Medical Conditions That Disrupt Sleep

May 14, 2022 0 Comments

The National Sleep Foundation estimates that about 70 million Americans are affected by a sleep disorder, and almost half of those people aren’t even aware of it.

Sleep disorders can cause fatigue, daytime sleepiness, and other symptoms. They also increase the risk of severe health problems like diabetes, heart disease, and depression.

Here are some of the most common medical conditions that disrupt sleep:

  • Heart failure.

Heart failure is when your heart isn’t strong enough to pump blood through your body at the rate it should be going. When you’re asleep, your body repairs itself, but if your heart isn’t pumping blood fast enough during the sleep, you may wake up feeling tired or even short of breath.

  • Restless legs syndrome

Restless legs syndrome is characterized by an unpleasant tingling or creeping sensation in your legs that makes you want to move them around constantly. It’s often worse at night when you’re lying down, so it can keep you awake for hours.

  • Periodic limb movement disorder.

This condition causes involuntary leg movements during sleep that wake you up briefly every few minutes. The movements usually stop after a few seconds but can be hard to ignore if they happen while you’re trying to fall asleep.

  • Sleep apnea

Sleep apnea is a disorder in which breathing repeatedly stops and starts during sleep. A partial or complete airway collapse causes it during sleep and often results in loud snoring and interrupted breathing.

The disorder affects about 9 percent of adults, but many people with sleep apnea don’t even know they have it because they’re unaware of their snoring. If left untreated, sleep apnea can lead to high blood pressure, heart disease, depression, and more severe health problems.

But treatments can help improve your quality of life, including continuous positive airway pressure (CPAP) therapy, which involves wearing a mask over your nose or mouth at night to keep the airway open while you sleep.

  • Beta-blockers

These drugs reduce the activity of your sympathetic nervous system (which controls the fight-or-flight response) and lower blood pressure. They’re often prescribed to treat high blood pressure or heart failure conditions. They may also treat anxiety disorders, migraine headaches, and asthma.

  • Calcium channel blockers

These drugs treat high blood pressure and chest pain caused by coronary artery disease (angina). The most common ones include amlodipine (Norvasc), diltiazem (Cardizem) and nifedipine (Procardia). Calcium channel blockers can make it harder for you to fall asleep and stay asleep, leading to daytime fatigue and trouble concentrating.

  • Chronic pain

Insomnia is often an issue for patients with chronic pain, especially neuropathic pain (nerve pain). Neuropathic pain is caused by damage to the nervous system and can be difficult to treat. The condition often causes insomnia because sleeping with chronic pain can worsen the pain.

  • Depression

People with depression have more trouble falling asleep at night than those without depression. They also have less slow-wave sleep and more REM (rapid eye movement) sleep — both indicators of poor quality sleep — compared to people who are not depressed.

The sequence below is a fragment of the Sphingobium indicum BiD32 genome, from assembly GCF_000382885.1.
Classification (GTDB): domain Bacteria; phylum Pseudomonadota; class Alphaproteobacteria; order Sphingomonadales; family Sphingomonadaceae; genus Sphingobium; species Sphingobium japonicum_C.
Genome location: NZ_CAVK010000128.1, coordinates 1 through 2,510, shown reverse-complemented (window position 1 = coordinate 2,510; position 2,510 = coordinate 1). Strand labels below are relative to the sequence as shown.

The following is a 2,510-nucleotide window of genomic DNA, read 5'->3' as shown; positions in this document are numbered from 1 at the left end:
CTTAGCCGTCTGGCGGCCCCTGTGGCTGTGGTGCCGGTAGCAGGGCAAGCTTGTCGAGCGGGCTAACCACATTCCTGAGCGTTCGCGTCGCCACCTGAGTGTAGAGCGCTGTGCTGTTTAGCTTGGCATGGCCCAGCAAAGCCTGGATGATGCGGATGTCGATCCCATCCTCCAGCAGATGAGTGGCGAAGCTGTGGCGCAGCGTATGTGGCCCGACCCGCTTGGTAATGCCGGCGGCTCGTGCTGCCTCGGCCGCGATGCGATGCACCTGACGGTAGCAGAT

The reasons for this are unclear but may include the use of alcohol or drugs as a coping mechanism or mental health issues such as anxiety and PTSD.

  • Asthma

Asthma is a chronic (ongoing) disease of the lungs that inflames and narrows the airways. When they exercise, people with asthma often experience coughing, wheezing, shortness of breath, chest tightness, and trouble breathing or are exposed to specific triggers such as cigarette smoke, cold air, or dust.

  • Kidney disease

Kidney disease can disrupt sleep because it affects the body’s ability to filter waste and control fluid balance. As a result, people with kidney disease may have too much or too little fluid in their bodies. Fluid imbalances can lead to swelling (edema) and high blood pressure, disrupting sleep.

Kidney disease also causes problems with urination, including frequent urges to urinate or incontinence (inability to control urination). These problems can interrupt sleep quality at night and cause daytime fatigue. Chronic kidney disease (CKD) is a common cause of insomnia in older people; about 30 percent of older adults with CKD report trouble sleeping at least three nights per week.

  • Heartburn

Heartburn is a painful feeling in your chest caused by stomach acid backing up into your esophagus (the tube connecting your mouth to your stomach). Heartburn occurs when stomach acid flows back from your stomach into your esophagus through a weak spot in the lower esophageal sphincter muscle at the bottom of the esophagus called the cardiac sphincter.

  • Narcolepsy

Narcolepsy is a chronic sleep disorder that affects the ability to regulate sleep-wake cycles. People with narcolepsy experience sudden and overwhelming daytime drowsiness, often accompanied by muscle weakness.

Narcolepsy is caused by the loss of neurons that produce hypocretin, a hormone that regulates wakefulness and is essential for maintaining regular sleep patterns.

 

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